Best in Show
The changing face of graduate exhibitions
Each summer, between the months of May and September, British art schools stage public exhibitions of works by their final year undergraduate and postgraduate students, a practice that is echoed, with variations in pitch and timbre, in écoles, schulen and accademie across the world. While Britain’s first degree shows proper only opened in 1974 – the year in which the Council for National Academic Awards scrapped the rather artisanal-sounding Diploma in Art and Design in favour of full Honours and Masters degrees – comparable exhibitions have been taking place for far longer. Were a temporal exchange programme to operate between art schools in early 18th- and early 21st-century London, a student from the artist-led (and brilliantly named) Academy for the Improvement of Painters and Sculptors by Drawing from the Naked could negotiate the structure, if not the content, of the concluding term of a Central Saint Martins MA with relative ease.
So familiar is the degree show, then, that it’s easy to forget what a peculiar kind of exhibition it is. When else do artists find themselves obliged to take part in a group show in which the curatorial logic begins – and, in most cases, ends – with the decisions of a college admissions panel, taken months or years before? Where else are the works they display ascribed (the impossibility of measuring the numinous be damned) a precise numerical score? Then there is the matter of the degree show’s public. A humanities student’s thesis is read by his or her supervisor, examiners and, perhaps, a particularly indulgent parent, before being immediately deposited in the dim basement of a university library, where it remains untroubled by talent scouts from academic publishers, or the attentions of weekend history buffs or philosophy dweebs looking for the Next Big Thing. Degree shows, however, actively court an audience, often employing professional-grade marketing paraphernalia (the art press advertisement, the celebrity catalogue forward, the commemorative tote) to ensure that the ‘right’ people attend. Given the high concentration of gallerists, collectors, curators and critics in the capital, this is clearly easier for the London colleges than for those further afield. Significantly, a number of provincial art schools now tour their graduate exhibitions to hired spaces in the city’s more fashionable tourist districts, although in many cases this is as much about promoting their courses to potential new students – especially lucrative non-EU nationals – as anything else; holidaying teenagers from Seoul or Shenzhen are far more likely to stumble across the University of Loughborough’s BA show on east London’s hipster thoroughfare, Brick Lane, than they are on its campus in suburban Leicestershire.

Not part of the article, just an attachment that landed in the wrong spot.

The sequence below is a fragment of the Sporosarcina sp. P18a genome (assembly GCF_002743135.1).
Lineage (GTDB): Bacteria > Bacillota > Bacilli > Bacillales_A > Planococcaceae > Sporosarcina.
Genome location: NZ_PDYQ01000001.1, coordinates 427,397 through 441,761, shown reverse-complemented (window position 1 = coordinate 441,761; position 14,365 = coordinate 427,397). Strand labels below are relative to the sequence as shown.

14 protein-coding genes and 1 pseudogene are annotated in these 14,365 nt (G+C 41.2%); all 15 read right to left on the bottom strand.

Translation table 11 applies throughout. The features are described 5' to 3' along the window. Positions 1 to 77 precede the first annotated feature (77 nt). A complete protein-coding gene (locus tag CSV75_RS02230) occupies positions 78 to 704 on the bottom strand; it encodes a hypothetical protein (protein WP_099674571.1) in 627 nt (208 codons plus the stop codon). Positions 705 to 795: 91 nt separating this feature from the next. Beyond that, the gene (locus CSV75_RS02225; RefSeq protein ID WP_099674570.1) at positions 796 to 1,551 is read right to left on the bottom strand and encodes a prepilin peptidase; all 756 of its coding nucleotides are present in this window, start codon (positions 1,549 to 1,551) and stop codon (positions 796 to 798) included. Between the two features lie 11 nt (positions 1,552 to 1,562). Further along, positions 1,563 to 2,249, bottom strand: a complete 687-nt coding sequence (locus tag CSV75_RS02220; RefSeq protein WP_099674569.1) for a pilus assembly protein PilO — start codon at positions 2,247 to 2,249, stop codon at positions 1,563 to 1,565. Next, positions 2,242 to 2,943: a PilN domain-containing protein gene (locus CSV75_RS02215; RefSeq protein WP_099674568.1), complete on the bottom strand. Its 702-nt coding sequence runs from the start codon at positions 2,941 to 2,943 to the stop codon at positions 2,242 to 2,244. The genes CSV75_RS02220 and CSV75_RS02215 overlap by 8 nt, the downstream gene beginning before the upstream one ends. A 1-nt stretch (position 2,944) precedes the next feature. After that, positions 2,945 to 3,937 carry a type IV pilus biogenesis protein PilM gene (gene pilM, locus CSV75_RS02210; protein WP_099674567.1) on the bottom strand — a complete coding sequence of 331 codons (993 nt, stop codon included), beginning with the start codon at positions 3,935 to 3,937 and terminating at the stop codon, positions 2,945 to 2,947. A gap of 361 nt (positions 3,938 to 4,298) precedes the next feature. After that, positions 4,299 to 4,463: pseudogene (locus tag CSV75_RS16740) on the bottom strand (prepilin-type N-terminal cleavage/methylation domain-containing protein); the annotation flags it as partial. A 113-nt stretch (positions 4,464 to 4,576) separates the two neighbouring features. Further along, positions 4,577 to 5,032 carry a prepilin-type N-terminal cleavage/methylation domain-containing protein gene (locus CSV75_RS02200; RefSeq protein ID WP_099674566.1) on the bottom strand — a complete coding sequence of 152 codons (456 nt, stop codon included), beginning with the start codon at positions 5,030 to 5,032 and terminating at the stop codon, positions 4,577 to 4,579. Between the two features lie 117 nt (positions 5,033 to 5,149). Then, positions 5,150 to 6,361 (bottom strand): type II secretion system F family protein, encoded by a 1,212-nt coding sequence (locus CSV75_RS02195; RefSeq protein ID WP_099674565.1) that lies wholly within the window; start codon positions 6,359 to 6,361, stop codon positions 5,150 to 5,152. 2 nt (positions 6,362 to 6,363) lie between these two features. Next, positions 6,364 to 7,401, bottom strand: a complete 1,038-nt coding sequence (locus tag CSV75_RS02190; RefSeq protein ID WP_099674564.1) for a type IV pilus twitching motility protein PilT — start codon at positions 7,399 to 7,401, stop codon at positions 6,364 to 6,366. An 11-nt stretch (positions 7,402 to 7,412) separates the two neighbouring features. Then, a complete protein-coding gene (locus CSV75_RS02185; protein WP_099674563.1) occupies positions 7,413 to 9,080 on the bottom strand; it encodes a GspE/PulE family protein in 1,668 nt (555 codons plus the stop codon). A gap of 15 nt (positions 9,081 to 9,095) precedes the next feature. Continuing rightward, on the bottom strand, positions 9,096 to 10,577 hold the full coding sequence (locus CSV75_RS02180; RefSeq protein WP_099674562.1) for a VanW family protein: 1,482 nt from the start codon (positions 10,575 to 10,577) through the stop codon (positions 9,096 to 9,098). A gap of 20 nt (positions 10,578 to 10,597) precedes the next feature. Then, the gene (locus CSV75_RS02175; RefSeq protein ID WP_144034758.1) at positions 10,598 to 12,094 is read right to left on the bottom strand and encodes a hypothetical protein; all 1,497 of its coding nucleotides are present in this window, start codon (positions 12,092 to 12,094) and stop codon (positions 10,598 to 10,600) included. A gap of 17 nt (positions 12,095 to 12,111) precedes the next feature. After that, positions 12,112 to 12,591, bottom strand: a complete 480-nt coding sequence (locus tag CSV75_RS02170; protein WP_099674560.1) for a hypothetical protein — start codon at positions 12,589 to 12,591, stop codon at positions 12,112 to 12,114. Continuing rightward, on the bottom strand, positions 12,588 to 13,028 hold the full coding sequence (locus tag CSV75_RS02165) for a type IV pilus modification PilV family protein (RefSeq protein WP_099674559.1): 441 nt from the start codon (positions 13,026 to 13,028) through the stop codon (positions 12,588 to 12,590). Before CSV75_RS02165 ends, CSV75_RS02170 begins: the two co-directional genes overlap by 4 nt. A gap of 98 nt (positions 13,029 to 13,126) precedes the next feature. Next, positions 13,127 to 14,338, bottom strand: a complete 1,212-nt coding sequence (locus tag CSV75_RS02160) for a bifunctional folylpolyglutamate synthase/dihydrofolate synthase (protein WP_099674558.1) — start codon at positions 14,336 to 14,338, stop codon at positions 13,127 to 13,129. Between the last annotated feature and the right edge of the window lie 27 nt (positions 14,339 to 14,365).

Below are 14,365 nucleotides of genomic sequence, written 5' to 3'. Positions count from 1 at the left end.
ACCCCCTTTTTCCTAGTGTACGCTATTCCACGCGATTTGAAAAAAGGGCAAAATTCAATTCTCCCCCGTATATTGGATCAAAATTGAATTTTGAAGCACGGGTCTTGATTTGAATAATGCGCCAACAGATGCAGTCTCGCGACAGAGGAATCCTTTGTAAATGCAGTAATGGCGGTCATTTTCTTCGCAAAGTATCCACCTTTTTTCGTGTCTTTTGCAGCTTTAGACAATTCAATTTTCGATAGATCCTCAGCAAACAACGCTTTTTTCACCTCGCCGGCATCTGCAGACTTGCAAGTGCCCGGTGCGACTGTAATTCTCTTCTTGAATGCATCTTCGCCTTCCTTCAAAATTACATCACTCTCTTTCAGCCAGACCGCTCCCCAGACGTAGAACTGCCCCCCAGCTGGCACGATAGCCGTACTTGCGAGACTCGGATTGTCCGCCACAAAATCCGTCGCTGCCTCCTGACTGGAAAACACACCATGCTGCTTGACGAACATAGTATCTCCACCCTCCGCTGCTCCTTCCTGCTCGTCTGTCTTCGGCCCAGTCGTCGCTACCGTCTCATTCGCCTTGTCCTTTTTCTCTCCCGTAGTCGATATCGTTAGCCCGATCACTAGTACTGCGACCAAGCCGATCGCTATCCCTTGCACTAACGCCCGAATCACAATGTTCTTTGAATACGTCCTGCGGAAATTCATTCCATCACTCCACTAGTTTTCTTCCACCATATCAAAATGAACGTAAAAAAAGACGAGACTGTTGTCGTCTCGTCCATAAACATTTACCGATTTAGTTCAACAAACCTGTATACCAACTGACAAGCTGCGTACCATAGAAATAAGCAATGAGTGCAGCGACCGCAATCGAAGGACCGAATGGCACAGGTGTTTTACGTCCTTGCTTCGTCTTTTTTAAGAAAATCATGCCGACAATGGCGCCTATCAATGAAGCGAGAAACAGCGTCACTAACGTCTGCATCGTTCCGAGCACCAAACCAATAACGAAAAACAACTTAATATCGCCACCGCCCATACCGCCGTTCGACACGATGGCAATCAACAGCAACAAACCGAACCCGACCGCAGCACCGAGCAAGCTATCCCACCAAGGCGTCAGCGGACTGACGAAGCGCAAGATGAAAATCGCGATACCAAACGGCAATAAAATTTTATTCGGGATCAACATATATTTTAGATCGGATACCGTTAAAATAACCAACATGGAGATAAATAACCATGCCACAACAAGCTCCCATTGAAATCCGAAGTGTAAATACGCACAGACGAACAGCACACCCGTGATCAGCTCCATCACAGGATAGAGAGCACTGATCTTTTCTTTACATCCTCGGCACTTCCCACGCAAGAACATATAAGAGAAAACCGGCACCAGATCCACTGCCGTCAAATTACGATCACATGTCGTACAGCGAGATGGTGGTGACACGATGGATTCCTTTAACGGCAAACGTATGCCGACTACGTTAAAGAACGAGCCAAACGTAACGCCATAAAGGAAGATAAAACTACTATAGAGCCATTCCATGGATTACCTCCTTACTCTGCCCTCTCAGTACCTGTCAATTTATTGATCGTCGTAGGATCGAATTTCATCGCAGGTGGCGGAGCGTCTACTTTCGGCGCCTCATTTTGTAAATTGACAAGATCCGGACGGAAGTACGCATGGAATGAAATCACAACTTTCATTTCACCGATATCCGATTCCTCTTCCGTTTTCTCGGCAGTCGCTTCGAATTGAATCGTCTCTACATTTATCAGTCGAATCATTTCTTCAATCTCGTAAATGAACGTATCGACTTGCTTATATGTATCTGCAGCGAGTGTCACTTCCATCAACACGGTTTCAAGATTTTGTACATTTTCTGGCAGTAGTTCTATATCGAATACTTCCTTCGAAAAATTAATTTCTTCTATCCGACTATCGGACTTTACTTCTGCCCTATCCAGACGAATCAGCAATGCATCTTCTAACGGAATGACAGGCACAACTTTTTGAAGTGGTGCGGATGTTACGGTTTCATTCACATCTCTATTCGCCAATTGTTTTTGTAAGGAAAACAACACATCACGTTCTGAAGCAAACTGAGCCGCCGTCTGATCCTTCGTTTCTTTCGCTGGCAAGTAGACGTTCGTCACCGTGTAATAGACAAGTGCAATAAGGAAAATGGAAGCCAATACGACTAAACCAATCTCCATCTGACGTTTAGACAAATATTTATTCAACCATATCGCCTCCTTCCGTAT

Given that the degree show traditionally operates as a kind of threshold between the art school and the art world, between studenthood and maturation, it’s unsurprising that some celebrated British artists have used it as an opportunity to present works that test institutional boundaries – examples include David Hockney’s print The Diploma (1962), made in protest against the Royal College of Art’s refusal to let him graduate without first submitting a written essay (the examiners eventually capitulated in the face of Hockney’s growing fame), and Gavin Turk’s blue heritage plaque Cave (1991), commemorating his time studying at the College as though he were already a sculptor of national standing (Turk was not awarded a degree, although the ensuing press hoopla thrust him to prominence). If there is little evidence of such straining against the leash in this year’s crop of degree shows, it’s perhaps because it is now not unusual for students at some British art schools to begin building a profile well before graduation – for example, the 2013 Royal Academy Schools Show, which opens 18 June, will contain works by Eddie Peake, Mary Ramsden and Prem Sahib, artists who have already exhibited in leading commercial galleries and public institutions.
Increasingly, many art students are approaching the British MFA and its equivalents as a kind of ‘taught residency’ (something long offered by Amsterdam’s De Ateliers and Rijksakademie, neither of which award official qualifications), a particularly intense phase in their lifelong education as artists rather than its apogee and end. Add to this the growth of practice-based PhDs, many of which are pursued by mid-career artists of established reputation, and initiatives such as Open School East – a free alternative London art school (co-founded by frieze associate editor Sam Thorne) that launches this September, which has no formal academic entry requirements – then the degree show seems less like a threshold, and more like a revolving door.
Such exhibitions remain, however, a vital moment in many young artists’ development. To support their 2013 degree show, Goldsmiths’ MFA cohort mounted a campaign on Kickstarter, the website that enables crowd-sourcing funding for everything from tech startups to self-published Steampunk comics. While their efforts were successful (£5,677 was pledged, happily exceeding their £3,000 goal), it remains shocking that students already paying hefty tuition fees are forced, in the current higher education funding climate, to throw themselves on the mercy of the digital version of David Cameron’s ‘Big Society’. Clearly, this is not a sustainable or scalable model. Goldsmiths, with its global renown, may be lucky enough to kickstart the next few graduate exhibitions, but is the same true of, say, Hereford College of Arts? Given the resourcefulness of art students, the degree show, or something like it, will endure. Where, and on whose terms, remains open to doubt.
First published in Issue 156